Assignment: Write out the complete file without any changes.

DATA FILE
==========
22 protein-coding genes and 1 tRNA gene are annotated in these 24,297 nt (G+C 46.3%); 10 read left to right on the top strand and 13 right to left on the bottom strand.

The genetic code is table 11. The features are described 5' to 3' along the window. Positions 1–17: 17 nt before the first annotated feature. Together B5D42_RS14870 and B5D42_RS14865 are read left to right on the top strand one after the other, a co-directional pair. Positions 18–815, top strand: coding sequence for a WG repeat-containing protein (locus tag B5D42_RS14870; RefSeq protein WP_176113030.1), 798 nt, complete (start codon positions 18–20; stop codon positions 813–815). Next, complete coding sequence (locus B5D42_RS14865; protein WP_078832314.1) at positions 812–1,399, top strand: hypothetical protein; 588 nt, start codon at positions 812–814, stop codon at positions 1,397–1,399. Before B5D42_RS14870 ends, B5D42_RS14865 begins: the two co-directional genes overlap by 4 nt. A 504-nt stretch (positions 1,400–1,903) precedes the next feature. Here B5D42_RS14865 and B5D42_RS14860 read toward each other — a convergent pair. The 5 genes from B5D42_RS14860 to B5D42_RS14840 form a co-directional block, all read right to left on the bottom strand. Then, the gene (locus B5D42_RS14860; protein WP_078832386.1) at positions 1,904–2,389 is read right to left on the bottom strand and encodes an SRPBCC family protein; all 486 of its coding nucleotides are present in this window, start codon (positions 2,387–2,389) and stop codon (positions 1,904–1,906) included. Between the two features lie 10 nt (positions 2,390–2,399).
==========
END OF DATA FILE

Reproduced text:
22 protein-coding genes and 1 tRNA gene are annotated in these 24,297 nt (G+C 46.3%); 10 read left to right on the top strand and 13 right to left on the bottom strand.

The genetic code is table 11. The features are described 5' to 3' along the window. Positions 1–17: 17 nt before the first annotated feature. Together B5D42_RS14870 and B5D42_RS14865 are read left to right on the top strand one after the other, a co-directional pair. Positions 18–815, top strand: coding sequence for a WG repeat-containing protein (locus tag B5D42_RS14870; RefSeq protein WP_176113030.1), 798 nt, complete (start codon positions 18–20; stop codon positions 813–815). Next, complete coding sequence (locus B5D42_RS14865; protein WP_078832314.1) at positions 812–1,399, top strand: hypothetical protein; 588 nt, start codon at positions 812–814, stop codon at positions 1,397–1,399. Before B5D42_RS14870 ends, B5D42_RS14865 begins: the two co-directional genes overlap by 4 nt. A 504-nt stretch (positions 1,400–1,903) precedes the next feature. Here B5D42_RS14865 and B5D42_RS14860 read toward each other — a convergent pair. The 5 genes from B5D42_RS14860 to B5D42_RS14840 form a co-directional block, all read right to left on the bottom strand. Then, the gene (locus B5D42_RS14860; protein WP_078832386.1) at positions 1,904–2,389 is read right to left on the bottom strand and encodes an SRPBCC family protein; all 486 of its coding nucleotides are present in this window, start codon (positions 2,387–2,389) and stop codon (positions 1,904–1,906) included. Between the two features lie 10 nt (positions 2,390–2,399).